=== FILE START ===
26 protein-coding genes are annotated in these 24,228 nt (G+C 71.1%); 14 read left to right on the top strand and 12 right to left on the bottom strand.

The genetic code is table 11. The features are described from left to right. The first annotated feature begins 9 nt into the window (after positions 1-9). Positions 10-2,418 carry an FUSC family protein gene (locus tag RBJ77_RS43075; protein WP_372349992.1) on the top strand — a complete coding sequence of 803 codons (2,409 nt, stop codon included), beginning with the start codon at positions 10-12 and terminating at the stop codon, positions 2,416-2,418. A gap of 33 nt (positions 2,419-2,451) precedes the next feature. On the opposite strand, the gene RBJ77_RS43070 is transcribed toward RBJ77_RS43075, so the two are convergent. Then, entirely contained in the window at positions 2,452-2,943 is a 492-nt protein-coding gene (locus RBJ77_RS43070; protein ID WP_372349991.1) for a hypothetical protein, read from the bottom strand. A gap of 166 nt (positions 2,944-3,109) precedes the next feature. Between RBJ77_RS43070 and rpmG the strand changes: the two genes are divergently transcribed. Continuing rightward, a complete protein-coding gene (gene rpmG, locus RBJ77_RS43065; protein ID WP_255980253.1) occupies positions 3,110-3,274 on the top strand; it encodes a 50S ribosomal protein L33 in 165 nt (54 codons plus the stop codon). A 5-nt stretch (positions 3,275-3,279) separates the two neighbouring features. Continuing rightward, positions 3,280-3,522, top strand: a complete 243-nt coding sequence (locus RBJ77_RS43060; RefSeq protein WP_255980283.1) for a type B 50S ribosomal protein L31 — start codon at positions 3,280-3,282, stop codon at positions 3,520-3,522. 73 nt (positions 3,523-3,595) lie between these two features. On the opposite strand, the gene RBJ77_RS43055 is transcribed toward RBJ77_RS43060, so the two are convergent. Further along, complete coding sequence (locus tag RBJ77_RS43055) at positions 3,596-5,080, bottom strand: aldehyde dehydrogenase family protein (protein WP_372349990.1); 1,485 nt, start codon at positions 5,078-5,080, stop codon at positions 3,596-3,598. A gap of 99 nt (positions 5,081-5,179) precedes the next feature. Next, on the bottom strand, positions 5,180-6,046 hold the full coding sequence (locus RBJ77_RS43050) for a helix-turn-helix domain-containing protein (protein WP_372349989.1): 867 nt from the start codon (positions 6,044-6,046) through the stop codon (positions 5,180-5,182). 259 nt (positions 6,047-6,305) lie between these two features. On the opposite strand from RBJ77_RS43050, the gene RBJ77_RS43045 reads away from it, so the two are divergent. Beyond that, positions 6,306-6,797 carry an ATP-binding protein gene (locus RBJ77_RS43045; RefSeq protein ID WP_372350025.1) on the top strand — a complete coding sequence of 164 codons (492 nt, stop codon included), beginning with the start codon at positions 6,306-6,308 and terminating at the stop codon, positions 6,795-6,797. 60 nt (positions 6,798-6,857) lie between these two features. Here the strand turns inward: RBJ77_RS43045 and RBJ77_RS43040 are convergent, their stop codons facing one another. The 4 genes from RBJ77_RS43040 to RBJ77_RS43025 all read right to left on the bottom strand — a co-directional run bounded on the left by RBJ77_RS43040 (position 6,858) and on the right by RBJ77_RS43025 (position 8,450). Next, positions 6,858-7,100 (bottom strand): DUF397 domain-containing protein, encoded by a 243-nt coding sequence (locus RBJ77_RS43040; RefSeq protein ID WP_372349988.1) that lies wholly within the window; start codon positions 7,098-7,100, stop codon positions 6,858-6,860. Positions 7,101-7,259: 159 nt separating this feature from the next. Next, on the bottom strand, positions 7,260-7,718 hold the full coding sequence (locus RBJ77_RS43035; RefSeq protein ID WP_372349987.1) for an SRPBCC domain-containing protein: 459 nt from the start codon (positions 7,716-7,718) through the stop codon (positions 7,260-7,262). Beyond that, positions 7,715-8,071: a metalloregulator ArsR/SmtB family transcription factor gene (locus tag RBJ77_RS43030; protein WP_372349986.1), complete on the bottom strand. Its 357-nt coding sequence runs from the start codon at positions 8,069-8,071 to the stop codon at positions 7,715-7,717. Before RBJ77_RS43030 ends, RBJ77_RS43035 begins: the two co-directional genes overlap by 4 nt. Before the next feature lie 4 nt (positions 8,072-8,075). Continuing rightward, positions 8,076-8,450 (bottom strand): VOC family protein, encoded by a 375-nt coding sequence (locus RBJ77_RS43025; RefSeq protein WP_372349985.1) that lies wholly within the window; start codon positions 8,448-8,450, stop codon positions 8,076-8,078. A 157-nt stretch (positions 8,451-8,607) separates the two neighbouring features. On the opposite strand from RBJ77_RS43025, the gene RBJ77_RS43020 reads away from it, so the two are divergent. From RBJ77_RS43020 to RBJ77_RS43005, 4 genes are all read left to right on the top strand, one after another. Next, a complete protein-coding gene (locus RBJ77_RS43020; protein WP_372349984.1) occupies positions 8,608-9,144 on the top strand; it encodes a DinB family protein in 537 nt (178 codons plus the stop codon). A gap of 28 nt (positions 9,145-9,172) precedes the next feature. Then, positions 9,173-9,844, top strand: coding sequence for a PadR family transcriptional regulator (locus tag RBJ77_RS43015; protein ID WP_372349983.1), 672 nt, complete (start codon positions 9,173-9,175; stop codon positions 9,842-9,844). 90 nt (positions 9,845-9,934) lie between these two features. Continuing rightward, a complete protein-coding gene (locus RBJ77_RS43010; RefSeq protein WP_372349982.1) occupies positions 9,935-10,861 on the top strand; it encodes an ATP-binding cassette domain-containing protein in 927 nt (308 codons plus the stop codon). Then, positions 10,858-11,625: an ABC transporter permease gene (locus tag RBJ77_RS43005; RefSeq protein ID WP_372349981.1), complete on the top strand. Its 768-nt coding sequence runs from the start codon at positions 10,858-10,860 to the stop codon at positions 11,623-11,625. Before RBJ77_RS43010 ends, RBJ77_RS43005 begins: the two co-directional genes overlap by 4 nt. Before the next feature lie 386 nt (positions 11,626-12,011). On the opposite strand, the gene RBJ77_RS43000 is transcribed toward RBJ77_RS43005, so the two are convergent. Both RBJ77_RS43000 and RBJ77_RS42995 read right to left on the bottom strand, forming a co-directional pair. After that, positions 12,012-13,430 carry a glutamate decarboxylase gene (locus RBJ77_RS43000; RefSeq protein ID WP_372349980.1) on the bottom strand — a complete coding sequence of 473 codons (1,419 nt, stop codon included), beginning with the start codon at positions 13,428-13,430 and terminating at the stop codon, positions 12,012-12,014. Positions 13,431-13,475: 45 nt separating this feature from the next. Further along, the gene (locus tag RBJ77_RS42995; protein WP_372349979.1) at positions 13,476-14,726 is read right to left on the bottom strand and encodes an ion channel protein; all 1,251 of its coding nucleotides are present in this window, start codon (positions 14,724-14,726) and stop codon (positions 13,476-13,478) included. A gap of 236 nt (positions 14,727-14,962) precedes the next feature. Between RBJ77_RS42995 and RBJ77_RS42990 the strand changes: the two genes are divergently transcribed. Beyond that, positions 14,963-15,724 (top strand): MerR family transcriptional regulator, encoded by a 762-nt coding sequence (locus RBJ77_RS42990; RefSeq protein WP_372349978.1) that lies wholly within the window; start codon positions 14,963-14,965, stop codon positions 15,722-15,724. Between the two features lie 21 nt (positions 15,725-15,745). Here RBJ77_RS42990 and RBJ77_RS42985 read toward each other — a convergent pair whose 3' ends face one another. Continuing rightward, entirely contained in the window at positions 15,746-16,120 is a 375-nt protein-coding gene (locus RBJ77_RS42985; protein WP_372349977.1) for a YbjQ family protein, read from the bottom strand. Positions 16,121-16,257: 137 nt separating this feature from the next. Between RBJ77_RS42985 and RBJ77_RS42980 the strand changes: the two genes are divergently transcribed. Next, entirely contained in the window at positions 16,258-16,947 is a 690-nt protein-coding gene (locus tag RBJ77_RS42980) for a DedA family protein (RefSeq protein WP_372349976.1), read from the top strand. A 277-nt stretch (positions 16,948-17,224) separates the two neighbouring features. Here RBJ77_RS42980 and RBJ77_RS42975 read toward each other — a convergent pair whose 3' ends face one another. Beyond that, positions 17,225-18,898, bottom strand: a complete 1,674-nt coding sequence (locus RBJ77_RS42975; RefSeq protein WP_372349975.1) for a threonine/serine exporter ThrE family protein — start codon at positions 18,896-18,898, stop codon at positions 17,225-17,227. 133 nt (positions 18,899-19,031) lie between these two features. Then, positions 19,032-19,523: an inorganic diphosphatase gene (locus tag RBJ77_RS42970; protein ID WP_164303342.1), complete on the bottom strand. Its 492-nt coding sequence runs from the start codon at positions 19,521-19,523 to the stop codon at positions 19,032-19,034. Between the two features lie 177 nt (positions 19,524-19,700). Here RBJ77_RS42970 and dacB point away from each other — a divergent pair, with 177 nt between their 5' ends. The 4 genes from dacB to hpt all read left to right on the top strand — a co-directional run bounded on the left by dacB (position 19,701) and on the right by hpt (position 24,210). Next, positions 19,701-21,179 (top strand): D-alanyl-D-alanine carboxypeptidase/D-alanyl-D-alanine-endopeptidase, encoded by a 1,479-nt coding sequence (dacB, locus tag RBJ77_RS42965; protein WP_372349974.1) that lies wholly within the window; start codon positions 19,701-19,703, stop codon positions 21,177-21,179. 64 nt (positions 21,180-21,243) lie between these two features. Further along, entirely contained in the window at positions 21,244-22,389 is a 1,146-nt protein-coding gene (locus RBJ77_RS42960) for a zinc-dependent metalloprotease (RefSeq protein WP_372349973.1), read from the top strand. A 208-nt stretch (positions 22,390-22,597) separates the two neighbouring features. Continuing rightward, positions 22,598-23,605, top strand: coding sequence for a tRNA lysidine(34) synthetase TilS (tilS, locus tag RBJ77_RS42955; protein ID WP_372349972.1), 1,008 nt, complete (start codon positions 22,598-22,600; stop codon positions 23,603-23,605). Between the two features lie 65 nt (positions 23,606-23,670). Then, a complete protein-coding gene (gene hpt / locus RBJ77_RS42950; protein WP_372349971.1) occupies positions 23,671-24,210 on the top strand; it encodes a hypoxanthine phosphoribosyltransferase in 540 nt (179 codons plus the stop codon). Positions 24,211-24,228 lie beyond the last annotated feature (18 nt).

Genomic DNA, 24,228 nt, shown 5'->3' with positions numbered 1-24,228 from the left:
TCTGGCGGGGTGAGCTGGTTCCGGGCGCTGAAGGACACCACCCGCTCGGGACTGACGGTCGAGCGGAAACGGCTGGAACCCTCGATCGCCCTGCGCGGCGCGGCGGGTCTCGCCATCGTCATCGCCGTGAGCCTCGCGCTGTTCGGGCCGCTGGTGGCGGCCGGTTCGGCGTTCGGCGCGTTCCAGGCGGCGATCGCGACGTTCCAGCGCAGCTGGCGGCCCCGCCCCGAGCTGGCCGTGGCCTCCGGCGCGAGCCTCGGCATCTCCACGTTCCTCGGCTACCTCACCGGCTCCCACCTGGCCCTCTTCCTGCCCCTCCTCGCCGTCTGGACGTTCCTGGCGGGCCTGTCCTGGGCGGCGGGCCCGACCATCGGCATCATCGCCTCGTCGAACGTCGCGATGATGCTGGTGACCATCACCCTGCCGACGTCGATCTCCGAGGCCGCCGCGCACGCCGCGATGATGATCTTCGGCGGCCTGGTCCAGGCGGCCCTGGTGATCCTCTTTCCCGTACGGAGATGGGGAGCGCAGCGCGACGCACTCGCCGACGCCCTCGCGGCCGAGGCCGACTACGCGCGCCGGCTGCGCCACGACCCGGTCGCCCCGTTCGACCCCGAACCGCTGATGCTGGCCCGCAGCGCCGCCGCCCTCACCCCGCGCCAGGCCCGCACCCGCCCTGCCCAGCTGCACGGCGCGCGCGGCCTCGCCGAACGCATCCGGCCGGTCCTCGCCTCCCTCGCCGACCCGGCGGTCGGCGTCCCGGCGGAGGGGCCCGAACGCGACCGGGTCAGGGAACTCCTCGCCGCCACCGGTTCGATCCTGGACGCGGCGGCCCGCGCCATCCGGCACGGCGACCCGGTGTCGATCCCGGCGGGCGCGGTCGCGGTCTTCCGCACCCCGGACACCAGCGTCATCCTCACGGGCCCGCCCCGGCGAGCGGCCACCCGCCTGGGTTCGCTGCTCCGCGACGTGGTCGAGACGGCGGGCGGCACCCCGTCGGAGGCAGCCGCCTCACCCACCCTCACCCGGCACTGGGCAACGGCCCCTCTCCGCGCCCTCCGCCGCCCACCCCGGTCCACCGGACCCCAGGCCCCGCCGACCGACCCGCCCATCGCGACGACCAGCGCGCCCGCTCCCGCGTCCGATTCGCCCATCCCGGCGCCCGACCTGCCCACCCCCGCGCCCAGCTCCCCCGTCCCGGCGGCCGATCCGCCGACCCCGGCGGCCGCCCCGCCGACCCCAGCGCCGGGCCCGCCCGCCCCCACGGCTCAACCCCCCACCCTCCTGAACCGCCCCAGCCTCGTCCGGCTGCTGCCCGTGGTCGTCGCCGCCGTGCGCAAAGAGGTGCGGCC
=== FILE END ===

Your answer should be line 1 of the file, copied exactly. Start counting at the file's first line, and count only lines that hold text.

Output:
26 protein-coding genes are annotated in these 24,228 nt (G+C 71.1%); 14 read left to right on the top strand and 12 right to left on the bottom strand.